Biodiesel Edges Out Ethanol

Five University of Minnesota researchers have taken a stand in the long-running debate over whether ethanol from corn requires more fossil fuel energy to produce than it delivers. Their answer? It delivers 25 percent more energy than is used (mostly fossil fuel) in producing it, though much of that 25 percent energy dividend comes from the production of an ethanol byproduct, animal feed.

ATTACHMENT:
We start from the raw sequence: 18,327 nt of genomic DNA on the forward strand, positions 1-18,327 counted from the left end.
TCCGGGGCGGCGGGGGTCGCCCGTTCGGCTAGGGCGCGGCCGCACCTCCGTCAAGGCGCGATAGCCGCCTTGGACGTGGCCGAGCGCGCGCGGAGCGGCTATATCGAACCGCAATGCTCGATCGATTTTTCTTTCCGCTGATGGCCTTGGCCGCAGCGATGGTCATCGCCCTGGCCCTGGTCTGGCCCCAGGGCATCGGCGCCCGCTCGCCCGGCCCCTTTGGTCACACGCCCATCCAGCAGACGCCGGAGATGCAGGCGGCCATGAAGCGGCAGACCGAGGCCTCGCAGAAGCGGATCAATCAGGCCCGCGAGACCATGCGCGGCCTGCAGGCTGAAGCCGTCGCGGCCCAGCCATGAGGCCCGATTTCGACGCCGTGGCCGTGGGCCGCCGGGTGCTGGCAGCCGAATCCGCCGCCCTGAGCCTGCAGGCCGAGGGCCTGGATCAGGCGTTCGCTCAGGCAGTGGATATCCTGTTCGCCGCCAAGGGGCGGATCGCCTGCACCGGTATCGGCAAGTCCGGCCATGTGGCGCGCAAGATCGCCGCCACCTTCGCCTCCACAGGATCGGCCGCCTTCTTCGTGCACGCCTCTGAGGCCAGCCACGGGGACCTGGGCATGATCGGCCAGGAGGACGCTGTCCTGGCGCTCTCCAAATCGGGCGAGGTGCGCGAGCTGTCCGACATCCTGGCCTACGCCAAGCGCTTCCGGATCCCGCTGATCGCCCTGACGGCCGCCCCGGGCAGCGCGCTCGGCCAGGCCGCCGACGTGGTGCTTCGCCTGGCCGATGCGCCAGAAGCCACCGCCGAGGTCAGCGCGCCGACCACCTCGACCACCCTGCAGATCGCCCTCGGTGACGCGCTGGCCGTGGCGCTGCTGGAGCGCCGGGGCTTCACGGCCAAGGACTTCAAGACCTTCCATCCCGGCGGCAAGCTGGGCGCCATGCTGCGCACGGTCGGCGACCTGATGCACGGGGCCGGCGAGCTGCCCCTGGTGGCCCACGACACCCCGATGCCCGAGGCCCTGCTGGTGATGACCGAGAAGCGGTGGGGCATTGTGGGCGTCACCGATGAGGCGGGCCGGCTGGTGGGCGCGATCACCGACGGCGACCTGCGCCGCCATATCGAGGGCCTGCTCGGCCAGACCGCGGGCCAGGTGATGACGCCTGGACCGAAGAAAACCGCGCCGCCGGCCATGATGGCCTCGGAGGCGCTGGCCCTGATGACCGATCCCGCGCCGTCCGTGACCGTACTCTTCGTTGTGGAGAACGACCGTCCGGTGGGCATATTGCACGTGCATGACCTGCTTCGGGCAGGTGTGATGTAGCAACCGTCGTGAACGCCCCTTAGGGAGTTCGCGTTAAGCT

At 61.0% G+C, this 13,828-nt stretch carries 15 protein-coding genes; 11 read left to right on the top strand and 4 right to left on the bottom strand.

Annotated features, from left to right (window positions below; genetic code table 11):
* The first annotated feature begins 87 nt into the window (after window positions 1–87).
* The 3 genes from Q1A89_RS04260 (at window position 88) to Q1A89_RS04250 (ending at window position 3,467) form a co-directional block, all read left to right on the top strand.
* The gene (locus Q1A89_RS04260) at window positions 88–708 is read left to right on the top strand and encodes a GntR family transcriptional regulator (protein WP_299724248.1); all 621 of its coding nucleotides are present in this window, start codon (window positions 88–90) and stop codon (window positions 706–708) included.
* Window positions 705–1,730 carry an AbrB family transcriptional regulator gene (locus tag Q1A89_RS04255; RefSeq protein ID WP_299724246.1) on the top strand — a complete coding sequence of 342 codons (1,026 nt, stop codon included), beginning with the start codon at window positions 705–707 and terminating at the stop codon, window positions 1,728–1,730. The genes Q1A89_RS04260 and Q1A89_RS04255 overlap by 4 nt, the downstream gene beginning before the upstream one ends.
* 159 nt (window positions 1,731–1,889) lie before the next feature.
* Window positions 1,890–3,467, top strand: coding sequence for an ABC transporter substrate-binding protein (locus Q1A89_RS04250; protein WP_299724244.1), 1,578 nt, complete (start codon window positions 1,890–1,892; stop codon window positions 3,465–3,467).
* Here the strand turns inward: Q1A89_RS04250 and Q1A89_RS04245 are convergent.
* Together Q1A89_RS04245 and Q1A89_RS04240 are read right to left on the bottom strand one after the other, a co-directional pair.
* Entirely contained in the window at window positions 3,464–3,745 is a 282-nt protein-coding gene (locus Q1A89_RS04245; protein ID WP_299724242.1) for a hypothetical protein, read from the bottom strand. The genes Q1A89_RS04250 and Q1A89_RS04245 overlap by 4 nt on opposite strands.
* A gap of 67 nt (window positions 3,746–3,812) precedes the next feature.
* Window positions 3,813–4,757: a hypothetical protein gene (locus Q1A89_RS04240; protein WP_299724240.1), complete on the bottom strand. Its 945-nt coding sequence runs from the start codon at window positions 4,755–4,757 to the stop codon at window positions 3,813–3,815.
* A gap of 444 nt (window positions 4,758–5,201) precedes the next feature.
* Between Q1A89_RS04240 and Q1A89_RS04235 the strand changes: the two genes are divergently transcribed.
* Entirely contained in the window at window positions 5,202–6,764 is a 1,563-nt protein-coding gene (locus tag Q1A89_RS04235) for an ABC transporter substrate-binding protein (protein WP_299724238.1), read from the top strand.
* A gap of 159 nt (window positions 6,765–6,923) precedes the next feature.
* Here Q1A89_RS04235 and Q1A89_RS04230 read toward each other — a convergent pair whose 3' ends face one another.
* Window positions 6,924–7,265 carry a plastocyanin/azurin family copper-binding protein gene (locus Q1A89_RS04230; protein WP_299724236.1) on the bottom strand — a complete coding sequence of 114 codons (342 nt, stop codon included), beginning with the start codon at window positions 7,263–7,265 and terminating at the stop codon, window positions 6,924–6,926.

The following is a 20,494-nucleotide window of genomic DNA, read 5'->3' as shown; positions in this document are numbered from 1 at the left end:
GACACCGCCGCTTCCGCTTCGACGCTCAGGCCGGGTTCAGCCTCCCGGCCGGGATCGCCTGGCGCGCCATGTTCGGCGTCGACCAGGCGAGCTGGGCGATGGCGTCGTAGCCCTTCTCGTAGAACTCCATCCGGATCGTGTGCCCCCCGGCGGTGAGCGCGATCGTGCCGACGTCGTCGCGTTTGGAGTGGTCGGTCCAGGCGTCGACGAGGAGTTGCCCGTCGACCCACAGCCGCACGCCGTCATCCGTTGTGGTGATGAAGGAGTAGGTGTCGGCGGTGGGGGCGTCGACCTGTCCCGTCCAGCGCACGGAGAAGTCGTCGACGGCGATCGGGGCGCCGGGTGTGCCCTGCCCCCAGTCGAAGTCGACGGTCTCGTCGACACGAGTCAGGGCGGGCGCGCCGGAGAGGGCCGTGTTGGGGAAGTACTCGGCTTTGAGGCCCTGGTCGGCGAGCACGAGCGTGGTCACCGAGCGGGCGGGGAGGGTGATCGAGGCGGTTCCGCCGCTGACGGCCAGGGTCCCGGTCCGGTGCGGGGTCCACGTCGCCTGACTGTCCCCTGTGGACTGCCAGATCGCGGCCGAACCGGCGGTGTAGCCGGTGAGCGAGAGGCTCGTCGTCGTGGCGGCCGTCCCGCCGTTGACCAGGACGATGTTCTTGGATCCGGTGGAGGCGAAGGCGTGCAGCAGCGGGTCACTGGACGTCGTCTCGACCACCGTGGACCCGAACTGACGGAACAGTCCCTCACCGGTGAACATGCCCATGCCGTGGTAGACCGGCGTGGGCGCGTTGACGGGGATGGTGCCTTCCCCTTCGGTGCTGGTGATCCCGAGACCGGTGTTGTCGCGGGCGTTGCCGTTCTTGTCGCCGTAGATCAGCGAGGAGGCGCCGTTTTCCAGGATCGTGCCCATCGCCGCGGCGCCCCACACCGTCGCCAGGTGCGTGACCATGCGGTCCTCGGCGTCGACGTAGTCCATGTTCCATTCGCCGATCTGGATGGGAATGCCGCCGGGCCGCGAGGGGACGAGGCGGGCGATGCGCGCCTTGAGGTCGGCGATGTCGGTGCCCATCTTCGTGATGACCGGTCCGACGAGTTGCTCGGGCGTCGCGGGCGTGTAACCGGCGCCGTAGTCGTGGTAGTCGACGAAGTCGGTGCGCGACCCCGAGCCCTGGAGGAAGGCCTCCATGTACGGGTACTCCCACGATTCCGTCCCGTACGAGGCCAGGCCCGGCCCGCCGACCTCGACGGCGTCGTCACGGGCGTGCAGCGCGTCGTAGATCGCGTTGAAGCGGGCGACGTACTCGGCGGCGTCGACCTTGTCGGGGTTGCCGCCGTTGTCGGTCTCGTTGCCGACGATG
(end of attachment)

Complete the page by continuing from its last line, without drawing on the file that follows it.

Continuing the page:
But the net energy gain is much higher — 93 percent — from biodiesel fuel derived from soybeans. And alternative crops such as switchgrass or mixed prairie grasses, which can grow on marginal land with minimal input of fossil fuel derived fertilizers and pesticides, offer the best hope for the future, according to the researchers. Led by Jason Hill, a postdoctoral associate in the Department of Ecology, Evolution, and Behavior and the Department of Applied Economics, the team published this first comprehensive analysis of the environmental, economic and energetic costs and benefits of ethanol and biodiesel in the pages of the Proceedings of the National Academy of Sciences. “Corn ethanol and soybean biodiesel have proven that we can make viable biofuels,” says David Tilman, a coauthor of the study and Regents Professor of Ecology. “This is an important first step toward developing a renewable and environmentally friendly biofuel energy supply, but the challenges ahead are still immense.” A major challenge is getting enough feedstock for the biofuels. Already, 14.3 percent of corn grown in the United States is converted to ethanol, replacing just 1.72 percent of gasoline usage. Even if all the remaining corn were converted to ethanol, the total ethanol would only offset 12 percent of gasoline. The entire soybean crop would replace a much smaller proportion of transportation fuels — only 6 percent of current diesel usage, which itself amounts to a tiny fraction of gasoline usage. With world energy and food demands increasing, the study’s researchers say their analysis fills a need for guidance in choosing the best alternative energy strategies. That’s why the University’s Initiative for Renewable Energy and the Environment (IREE), which aims to make Minnesota a national leader in the development and production of renewable fuels to reduce greenhouse gas emissions and other forms of pollution, helped fund the work. “Quantifying costs and benefits of biofuels throughout their life cycle allows us to make rational choices and identify better alternatives,” Hill says in a news release. “The reason for doing this study was to learn from our first two successful biofuels how we could do it better,” says Tilman. “It’s a bit like the Wright Brothers — a good first start, but if I’m flying across the Atlantic, I want a jet.” The researchers examined every stage of the biofuels’ production and use. They considered such costs as the effort to raise crops, environmental effects of fertilizers and pesticides, transportation and the energy required to distill ethanol. The analysis showed that growing both corn and soybeans caused soil and water pollution from such chemicals as the nitrogen and phosphorus in fertilizer and from pesticides, with the pesticides used in corn production being especially harmful. But biodiesel used, per unit of energy gained, only 1 percent of the nitrogen, 8.3 percent of the phosphorus and 13 percent of the pesticide (by weight) of corn production. The researchers also compared greenhouse gas emissions from the two biofuels with emissions caused by producing and burning enough gasoline or diesel to yield the same amount of energy. Emissions from the production and use of corn grain ethanol were 12 percent lower than the net emissions from gasoline; the reduction was 41 percent for biodiesel from soybeans. These figures show that biofuels have the potential to provide significant environmental benefits. However, the benefits will only be substantial when much more biofuel is produced and when it has much greater greenhouse gas reductions. For example, if one replaced a total of 5 percent of gasoline energy with ethanol energy, greenhouse gas emissions from driving cars would be a bit more than a half percent lower (5 percent times 12 percent). It must be borne in mind, too, that these figures are only for transportation-related energy usage. Considering total energy use, which includes building heating and electricity, the fraction of savings from transportation biofuels drops by two-thirds. Also, these reductions hold only for crops grown on land already in production. “Converting intact ecosystems to production would result in reduced greenhouse gas savings or even net greenhouse gas release from biofuel production,” the researchers write. The researchers noted that rising gasoline and diesel prices have made the development of biofuels more economically advantageous, and that biodiesel’s environmental benefits seem strong enough to merit subsidy. Yet ethanol also plays an important role as an additive by oxygenating gasoline and making it burn more cleanly. “New and better transportation biofuels and greatly increased energy efficiency are essential for our economy and our environment,” says Tilman. “We also need renewable electricity, including both wind energy and renewable biofuels that take the place of coal. Coal is a major source of electricity and of greenhouse gases.” Besides Hill and Tilman, who is the world’s most cited ecologist, study authors were Stephen Polasky and Douglas Tiffany, professors of applied economics; and Erik Nelson, a graduate student in applied economics. The researchers point to nonfood plants that can grow on marginal lands with minimal input of fertilizers and pesticides as the best hope for bio-based energy. Crops like switchgrass, diverse prairie grasses, and woody plants may offer the best prospects for supplying biofuels. Article courtesy of Deane Morrison, University of Minnesota